A second example includes the technology company Cisco, the leading company in Internet infrastructure of the time, which supplied networking equipment to telecom and Internet companies. Cisco was seen as the ‘shovel-seller’ during the dot com gold rush, and it was viewed as one of the big winners of the future. At its March 2000 peak, Cisco would be the most valuable corporation globally by market cap at $546 billion, and it would be valued at 201x earnings and 176x cashflow. Ultimately, as the bubble burst, Cisco would fall 80%. Although Cisco would survive the dot com bust, its share price would never again reach its 2000 highs of $79.56, with its stock price currently at $48.96 22 years later.
Between 1995 and 2000, the NASDAQ Composite stock market index rose 400% and reached a price-earnings ratio of 200. At its peak, the NASDAQ hit 5,048 but following interest rate rises in early 2000, the beginning of a recession in Japan, and a series of antitrust lawsuits against Microsoft (among other factors), the bubble would begin to burst. The Nasdaq would fall 78% between 2000 and 2002, closing at 1114 in October 2002. The Nasdaq would not reach its 2000 highs again until early 2015.
NASDAQ Composite Index (1994–2005)
Similar to the examples of past Railway and Bicycle bubbles, only a few companies would fulfill the promise that investors saw in the Internet. Amazon, Apple, and Microsoft would be the prominent companies of the bubble that would deliver huge returns to investors. Of the top 15 companies in the NASDAQ in 2000 only Microsoft remains in the top 15 today in 2022. Even so, an investor who purchased shares in Microsoft at its dot com peak of $60 per share would not break even on their principal investment until late 2016, 16 years later!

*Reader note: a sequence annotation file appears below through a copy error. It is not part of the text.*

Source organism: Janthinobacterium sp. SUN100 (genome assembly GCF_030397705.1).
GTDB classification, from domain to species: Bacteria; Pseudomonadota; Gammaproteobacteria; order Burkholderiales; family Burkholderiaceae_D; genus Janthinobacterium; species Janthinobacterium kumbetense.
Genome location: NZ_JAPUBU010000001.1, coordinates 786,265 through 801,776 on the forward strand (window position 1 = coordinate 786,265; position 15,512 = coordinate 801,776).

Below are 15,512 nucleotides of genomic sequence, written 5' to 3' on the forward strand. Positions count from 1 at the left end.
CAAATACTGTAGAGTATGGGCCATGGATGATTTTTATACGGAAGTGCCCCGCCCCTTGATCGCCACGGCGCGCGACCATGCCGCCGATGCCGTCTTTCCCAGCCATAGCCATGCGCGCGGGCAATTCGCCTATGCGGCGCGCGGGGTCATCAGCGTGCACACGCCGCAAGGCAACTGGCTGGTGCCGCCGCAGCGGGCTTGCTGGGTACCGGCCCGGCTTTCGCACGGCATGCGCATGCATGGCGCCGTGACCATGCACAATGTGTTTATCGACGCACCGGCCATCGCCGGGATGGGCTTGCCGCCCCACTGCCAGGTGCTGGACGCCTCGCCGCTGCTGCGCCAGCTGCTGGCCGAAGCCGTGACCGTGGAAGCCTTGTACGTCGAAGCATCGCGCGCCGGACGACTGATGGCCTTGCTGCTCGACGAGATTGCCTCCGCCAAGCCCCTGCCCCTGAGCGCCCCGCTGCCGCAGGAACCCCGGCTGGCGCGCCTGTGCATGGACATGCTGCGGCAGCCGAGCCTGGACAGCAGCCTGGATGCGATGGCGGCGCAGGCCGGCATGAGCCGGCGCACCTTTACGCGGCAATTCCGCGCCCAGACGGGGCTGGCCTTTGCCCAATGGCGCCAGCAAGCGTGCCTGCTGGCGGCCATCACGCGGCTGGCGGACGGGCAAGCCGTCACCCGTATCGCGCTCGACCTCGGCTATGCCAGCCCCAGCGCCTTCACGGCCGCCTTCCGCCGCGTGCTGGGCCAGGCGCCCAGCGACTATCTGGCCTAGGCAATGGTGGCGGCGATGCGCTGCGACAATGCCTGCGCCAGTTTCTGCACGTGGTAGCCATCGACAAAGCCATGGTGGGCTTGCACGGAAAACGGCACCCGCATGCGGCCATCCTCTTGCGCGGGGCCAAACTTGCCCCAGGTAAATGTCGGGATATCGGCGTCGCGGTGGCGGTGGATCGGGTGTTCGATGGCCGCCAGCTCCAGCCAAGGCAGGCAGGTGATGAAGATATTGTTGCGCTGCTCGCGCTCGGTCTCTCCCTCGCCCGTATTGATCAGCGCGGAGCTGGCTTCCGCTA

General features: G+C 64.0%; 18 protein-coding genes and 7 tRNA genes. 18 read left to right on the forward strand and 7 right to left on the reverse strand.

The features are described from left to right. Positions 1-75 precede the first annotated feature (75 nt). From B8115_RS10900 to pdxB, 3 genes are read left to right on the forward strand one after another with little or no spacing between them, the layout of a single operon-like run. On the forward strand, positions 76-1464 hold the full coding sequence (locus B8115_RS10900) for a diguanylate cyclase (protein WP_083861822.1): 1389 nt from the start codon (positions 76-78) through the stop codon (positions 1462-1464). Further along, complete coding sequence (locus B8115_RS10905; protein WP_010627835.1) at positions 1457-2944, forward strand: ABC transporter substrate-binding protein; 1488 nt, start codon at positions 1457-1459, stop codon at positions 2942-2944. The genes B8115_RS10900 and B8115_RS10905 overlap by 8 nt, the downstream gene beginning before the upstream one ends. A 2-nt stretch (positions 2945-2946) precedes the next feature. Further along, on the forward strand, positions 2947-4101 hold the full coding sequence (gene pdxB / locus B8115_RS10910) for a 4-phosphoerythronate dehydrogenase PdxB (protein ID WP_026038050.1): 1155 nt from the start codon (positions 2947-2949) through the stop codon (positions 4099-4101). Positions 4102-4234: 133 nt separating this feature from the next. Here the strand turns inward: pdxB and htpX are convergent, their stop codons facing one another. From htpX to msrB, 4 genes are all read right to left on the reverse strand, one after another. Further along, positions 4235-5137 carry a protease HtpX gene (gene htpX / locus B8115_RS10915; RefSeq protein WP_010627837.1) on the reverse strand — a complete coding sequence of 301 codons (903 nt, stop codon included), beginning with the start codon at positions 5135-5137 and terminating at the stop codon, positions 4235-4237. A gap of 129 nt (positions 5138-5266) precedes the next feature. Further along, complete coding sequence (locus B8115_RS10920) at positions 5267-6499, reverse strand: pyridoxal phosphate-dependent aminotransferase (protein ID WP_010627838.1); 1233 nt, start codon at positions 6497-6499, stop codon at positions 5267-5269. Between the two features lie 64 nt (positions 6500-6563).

What can investors take away from these three historical bubbles?
The examples of the railway, bicycle, and Internet bubbles are similar in that investors became overly optimistic about the prospects for the companies involved in a new and emerging technological revolution. While the developments of the railroad and Internet would eventually meet and even surpass the lofty expectations investors imposed on them, most investors would not realise great returns from investing in the space.